Thoughts on the ACRL/NELIG program which I attended this morning, courtesy of one of my staff members who gave me her place since she was unable to go. Comments from other attendees can be read in the Twitter stream.  Slides from the presentations will eventually be available on the website.

The theme was creativity and the keynote by Randy Hensley involved  (well first he sang "I Remember You,") puzzles and group problem solving, working with images, senses and visualization. For example, we were asked, in teams, to describe a problem we might encounter teaching a library skills class to students (some of us went with the situation of not having enough computers for everyone to use.)  Then we were asked to report, what does the problem sound, smell, taste and feel like to the touch.  With the puzzles and these sensory stretches, Randy was engaging us at looking at what we do in novel ways.  One way he framed it was to bring the concept of "brain lateralization" to the discussion, asking us to consider how education starts us off with a more right-brained focus (emphasis on play,) and then moves, almost exclusively, to a left-brained focus (organizational and analytical,) with the result that when people try to do creative work, they haven't been educated or are out of practice.  So applying senses, images, memories can generate stories in our minds which are useful to apply to problem solving.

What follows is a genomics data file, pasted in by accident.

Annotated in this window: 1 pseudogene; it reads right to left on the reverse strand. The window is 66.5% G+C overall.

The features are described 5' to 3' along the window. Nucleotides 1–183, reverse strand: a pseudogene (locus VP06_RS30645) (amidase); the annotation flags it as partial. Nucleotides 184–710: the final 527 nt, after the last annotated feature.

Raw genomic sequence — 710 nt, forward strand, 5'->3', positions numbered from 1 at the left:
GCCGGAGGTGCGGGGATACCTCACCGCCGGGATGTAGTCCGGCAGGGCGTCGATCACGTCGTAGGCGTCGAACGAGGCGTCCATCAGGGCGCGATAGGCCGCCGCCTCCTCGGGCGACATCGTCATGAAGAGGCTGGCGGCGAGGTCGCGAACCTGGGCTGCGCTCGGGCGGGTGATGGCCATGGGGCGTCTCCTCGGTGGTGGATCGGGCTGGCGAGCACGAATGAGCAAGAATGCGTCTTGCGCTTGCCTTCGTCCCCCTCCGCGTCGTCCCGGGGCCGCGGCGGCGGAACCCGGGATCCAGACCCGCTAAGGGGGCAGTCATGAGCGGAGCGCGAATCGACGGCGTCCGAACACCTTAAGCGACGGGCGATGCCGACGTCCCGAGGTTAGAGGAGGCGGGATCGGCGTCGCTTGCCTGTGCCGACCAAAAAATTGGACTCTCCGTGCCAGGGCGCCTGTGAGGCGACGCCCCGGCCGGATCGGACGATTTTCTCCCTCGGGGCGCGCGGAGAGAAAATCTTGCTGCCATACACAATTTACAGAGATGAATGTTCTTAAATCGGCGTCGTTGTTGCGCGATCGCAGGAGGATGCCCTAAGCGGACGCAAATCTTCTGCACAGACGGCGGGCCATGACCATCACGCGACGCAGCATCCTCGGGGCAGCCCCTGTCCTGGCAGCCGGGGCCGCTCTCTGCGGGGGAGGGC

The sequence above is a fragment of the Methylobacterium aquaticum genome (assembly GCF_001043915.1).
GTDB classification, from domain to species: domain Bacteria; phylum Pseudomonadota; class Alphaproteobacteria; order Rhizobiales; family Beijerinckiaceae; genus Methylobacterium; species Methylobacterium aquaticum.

Randy went on to introduce concepts from Daniel Pink's work (haven't read him,) who emphasizes that we are entering a kind of post-information age, "conceptual age," where the emphasis will be on collaborative work, creation and empathy.  Abilities will matter more than skills which will be regularly in flux for creative work we can only begin to imagine.  While I welcome this new world view, skeptically I think of the work of Matthew Fraser and his Throwing Sheep in the Boardroom which examines, for example, how companies are or are not adopting social media and a more open information sharing culture at their peril.  Matthew and I had a discussion about this a couple years ago and I asked him, among other things, about the flattening out of the corporate hierarchy that was talked about in the 90s, the horizontal organization.  Didn't happen, he told me, because people who have power do what they will to hold onto it.  Will a similar scenario prevail in the business and culture we know now and will see in the future?  Further more, if everybody's an entrepreneur or artist or creator, must we all buy from each other to survive? Or barter?

I think I see where Randy was headed as he left us with his models of learning and his emphasis on creating empathy with the students we want to engage and bring to our libraries (or bring the library to them but in whatever instance, have them see the library and its personnel as offering solutions.)  "Go to the place of empathy, " he said, and I've heard similar speech, the idea being rather than the library telling its user community what they offer and why they should want it, give them an image or a problem to solve, let them find the intrinsic meaning.